How are things at school? If she’s not getting her way at school or in a group activity, take note. Remember how harsh school was for you or your friends? Well, she’s going through those same evolutions.
Write down her words and the things she says. Do these statements sound like the words of a child or words she has heard before and is repeating?
Finally, keep notes of what you (and the other adults) were doing when the behavior emerged.
After You’ve Gathered Information, See If Any Clear Patterns or Conclusions Can be Drawn
The information you’ve gathered over a period of weeks or months may help you see what is happening. For example, transitions back and forth can be a real trouble zone for children. If she spends time in two households, see if there is any evidence that is part of the problem. While your relationship may be healthy, it’s possible that at her other parent’s house that is not the case. Or, the child could be receiving conflicting or troubling messages at the other house, which erupt to the surface during or right after transitions.
You may see that trouble occurs when the step-parent asserts herself, such as when trying to enforce house rules or new routines. Or the trouble may come in the form of lying about the step-parent, or the child’s own behavior to the step-parent.
In many cases, collecting information and reviewing it (alone or with your spouse) will help you spot the trouble and develop a plan to address the behavior.
But sometimes, all the notes do is help you keep track of the trouble, without giving you any specific idea of what is causing the drama or how to fix it.
What Can Step-Parents Do If There Is Nothing Obviously To Be Changed Or Fixed?
As adults, we like to have a neat and tidy solution to all our problems. We think that any problem can be solved if we just work hard enough. But that isn’t always the case, especially with teenagers.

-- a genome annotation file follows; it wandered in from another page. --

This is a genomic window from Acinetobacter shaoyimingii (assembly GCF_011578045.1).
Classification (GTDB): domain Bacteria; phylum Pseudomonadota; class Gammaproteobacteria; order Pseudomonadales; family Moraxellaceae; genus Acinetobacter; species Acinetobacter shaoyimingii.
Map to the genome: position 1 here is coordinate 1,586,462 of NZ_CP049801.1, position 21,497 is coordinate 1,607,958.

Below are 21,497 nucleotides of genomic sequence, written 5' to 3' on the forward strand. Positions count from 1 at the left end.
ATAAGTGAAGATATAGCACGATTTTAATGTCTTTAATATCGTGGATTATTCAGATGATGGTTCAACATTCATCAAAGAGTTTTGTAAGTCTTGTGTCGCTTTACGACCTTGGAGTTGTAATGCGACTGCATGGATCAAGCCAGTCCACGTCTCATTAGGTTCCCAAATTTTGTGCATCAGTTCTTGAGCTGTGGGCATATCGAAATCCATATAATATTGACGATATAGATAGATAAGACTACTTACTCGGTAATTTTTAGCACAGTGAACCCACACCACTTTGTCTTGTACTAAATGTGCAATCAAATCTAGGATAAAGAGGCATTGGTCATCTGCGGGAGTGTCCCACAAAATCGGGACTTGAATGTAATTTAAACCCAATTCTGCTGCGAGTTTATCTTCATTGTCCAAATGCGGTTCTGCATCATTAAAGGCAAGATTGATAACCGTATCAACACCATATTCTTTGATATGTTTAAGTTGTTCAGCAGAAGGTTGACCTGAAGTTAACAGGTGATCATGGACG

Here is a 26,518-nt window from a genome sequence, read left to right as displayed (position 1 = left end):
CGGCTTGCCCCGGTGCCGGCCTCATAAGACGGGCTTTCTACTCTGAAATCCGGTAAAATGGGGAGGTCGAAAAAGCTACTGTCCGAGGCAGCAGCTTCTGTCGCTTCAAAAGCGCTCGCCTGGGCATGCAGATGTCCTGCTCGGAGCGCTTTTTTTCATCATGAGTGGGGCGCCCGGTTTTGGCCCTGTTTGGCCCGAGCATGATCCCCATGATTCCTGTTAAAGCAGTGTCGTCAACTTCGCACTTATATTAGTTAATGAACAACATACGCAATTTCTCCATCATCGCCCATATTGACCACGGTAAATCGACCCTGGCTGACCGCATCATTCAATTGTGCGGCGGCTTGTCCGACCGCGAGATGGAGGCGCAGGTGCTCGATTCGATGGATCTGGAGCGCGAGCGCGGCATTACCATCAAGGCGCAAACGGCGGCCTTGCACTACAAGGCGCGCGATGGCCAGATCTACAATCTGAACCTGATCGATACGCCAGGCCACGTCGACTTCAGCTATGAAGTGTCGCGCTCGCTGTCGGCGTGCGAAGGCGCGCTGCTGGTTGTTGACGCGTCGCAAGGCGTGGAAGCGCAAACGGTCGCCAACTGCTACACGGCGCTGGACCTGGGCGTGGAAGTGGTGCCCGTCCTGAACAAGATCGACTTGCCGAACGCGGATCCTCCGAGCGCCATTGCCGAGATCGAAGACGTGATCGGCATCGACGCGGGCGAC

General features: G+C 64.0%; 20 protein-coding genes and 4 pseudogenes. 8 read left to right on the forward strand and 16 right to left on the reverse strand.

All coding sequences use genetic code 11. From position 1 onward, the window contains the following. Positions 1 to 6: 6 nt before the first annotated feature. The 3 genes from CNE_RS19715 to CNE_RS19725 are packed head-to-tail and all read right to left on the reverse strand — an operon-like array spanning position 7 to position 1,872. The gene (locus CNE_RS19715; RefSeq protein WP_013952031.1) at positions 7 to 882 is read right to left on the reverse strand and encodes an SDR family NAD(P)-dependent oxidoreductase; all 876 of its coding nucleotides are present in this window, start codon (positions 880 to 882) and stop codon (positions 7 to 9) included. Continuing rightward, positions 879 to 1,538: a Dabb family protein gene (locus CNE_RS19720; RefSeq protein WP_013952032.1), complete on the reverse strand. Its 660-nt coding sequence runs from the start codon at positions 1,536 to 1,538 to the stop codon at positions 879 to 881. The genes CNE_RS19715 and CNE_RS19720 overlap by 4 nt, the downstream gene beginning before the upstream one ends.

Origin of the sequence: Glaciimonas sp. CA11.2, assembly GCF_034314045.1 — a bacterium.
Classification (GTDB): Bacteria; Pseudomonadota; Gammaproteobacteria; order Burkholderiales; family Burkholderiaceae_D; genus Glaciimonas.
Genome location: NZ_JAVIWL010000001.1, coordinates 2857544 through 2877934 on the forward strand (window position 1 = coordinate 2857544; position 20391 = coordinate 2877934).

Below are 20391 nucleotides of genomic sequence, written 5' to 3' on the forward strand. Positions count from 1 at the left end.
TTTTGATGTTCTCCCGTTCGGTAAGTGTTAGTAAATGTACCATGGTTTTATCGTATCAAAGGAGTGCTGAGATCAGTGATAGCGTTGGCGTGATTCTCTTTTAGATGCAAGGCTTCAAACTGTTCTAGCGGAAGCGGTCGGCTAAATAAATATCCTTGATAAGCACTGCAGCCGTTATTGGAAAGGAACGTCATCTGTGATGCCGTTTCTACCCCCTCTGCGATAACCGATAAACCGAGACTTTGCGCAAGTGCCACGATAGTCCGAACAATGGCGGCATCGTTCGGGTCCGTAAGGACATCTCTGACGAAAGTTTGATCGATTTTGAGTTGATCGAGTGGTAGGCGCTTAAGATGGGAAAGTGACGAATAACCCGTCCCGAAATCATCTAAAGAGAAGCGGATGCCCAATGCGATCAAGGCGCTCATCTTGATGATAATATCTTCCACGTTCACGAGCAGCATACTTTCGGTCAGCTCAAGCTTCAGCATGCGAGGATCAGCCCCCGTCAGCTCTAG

Stay Calm: Helping People Who Can’t Even Help Themselves
The hard part about kids is that they aren’t adults. Meaning, sometimes their emotions and thoughts and feelings burst forth from them in words and emotions and actions that make no logical sense whatsoever. It could be that you as the step-parent feel like the child is treating you badly (always yelling, throwing things, disobeying) when the child actually finally feels comfortable enough with you to express those negative and uncomfortable feelings.
Maybe your step-child is trying to manipulate you because you are the step-parent. Don’t make that assumption. Instead, take it in stride. Maybe that bit of negative attention is a veiled call for help. Or, it could just be a teenager venting. Either way, don’t always take things personally.
We like to think that we are the center of our own universes. Sometimes it’s a good thing when we are not. So give your ego a rest. Maybe the problem isn’t you. This is a good thing!
One of the first steps to dealing with your manipulative or trouble-making step-child is to keep calm, and to do everything in your power to prevent the child from “getting” to you. It is almost impossible to deal with trouble when you yourself are aroused and upset.
Stay Focused: Stand United With Your Partner
You’re not part of the original order in her home. Change is never easy. You’re going to be a perfect target, like it or not. And your relationship with her parent, that is going to be another one. She may take aim at either or both.
Negative behavior aimed and you and your relationship with her parent is often about testing boundaries. These are important considerations to keep in mind, and to never take lightly. Why? Because they are the ground rules for your relationship with your partner and your step-daughter.
What will happen if I do ______?
How will they react if I do ______?
Will they break up if I do ____________?